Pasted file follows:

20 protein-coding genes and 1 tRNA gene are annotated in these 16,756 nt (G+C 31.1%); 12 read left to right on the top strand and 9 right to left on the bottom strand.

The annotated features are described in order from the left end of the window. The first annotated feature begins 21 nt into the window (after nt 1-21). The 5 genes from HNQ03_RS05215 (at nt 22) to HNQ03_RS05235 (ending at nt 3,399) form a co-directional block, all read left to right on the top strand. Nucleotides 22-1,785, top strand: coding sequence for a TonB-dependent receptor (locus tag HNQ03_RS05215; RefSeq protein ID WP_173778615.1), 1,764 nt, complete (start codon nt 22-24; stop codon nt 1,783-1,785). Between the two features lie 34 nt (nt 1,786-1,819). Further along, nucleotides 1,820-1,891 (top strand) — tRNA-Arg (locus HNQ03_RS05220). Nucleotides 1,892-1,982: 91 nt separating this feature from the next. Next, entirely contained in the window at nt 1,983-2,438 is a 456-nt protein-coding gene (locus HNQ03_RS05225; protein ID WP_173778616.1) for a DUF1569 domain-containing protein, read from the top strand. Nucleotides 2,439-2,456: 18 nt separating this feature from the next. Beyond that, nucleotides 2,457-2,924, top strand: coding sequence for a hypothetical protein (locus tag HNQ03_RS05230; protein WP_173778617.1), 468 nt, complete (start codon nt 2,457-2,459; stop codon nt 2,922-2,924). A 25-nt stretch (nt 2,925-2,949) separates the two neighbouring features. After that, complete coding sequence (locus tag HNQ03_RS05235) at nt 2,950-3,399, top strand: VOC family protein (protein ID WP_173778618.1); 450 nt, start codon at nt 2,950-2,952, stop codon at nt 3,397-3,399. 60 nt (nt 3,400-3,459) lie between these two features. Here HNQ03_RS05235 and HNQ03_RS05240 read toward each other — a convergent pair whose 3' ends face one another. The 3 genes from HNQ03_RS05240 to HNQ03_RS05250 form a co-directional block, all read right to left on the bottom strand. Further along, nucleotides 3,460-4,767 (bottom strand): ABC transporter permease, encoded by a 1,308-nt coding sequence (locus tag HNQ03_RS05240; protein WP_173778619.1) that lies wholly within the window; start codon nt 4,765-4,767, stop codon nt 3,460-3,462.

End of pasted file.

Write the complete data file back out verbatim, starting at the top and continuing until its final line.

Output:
20 protein-coding genes and 1 tRNA gene are annotated in these 16,756 nt (G+C 31.1%); 12 read left to right on the top strand and 9 right to left on the bottom strand.

The annotated features are described in order from the left end of the window. The first annotated feature begins 21 nt into the window (after nt 1-21). The 5 genes from HNQ03_RS05215 (at nt 22) to HNQ03_RS05235 (ending at nt 3,399) form a co-directional block, all read left to right on the top strand. Nucleotides 22-1,785, top strand: coding sequence for a TonB-dependent receptor (locus tag HNQ03_RS05215; RefSeq protein ID WP_173778615.1), 1,764 nt, complete (start codon nt 22-24; stop codon nt 1,783-1,785). Between the two features lie 34 nt (nt 1,786-1,819). Further along, nucleotides 1,820-1,891 (top strand) — tRNA-Arg (locus HNQ03_RS05220). Nucleotides 1,892-1,982: 91 nt separating this feature from the next. Next, entirely contained in the window at nt 1,983-2,438 is a 456-nt protein-coding gene (locus HNQ03_RS05225; protein ID WP_173778616.1) for a DUF1569 domain-containing protein, read from the top strand. Nucleotides 2,439-2,456: 18 nt separating this feature from the next. Beyond that, nucleotides 2,457-2,924, top strand: coding sequence for a hypothetical protein (locus tag HNQ03_RS05230; protein WP_173778617.1), 468 nt, complete (start codon nt 2,457-2,459; stop codon nt 2,922-2,924). A 25-nt stretch (nt 2,925-2,949) separates the two neighbouring features. After that, complete coding sequence (locus tag HNQ03_RS05235) at nt 2,950-3,399, top strand: VOC family protein (protein ID WP_173778618.1); 450 nt, start codon at nt 2,950-2,952, stop codon at nt 3,397-3,399. 60 nt (nt 3,400-3,459) lie between these two features. Here HNQ03_RS05235 and HNQ03_RS05240 read toward each other — a convergent pair whose 3' ends face one another. The 3 genes from HNQ03_RS05240 to HNQ03_RS05250 form a co-directional block, all read right to left on the bottom strand. Further along, nucleotides 3,460-4,767 (bottom strand): ABC transporter permease, encoded by a 1,308-nt coding sequence (locus tag HNQ03_RS05240; protein WP_173778619.1) that lies wholly within the window; start codon nt 4,765-4,767, stop codon nt 3,460-3,462.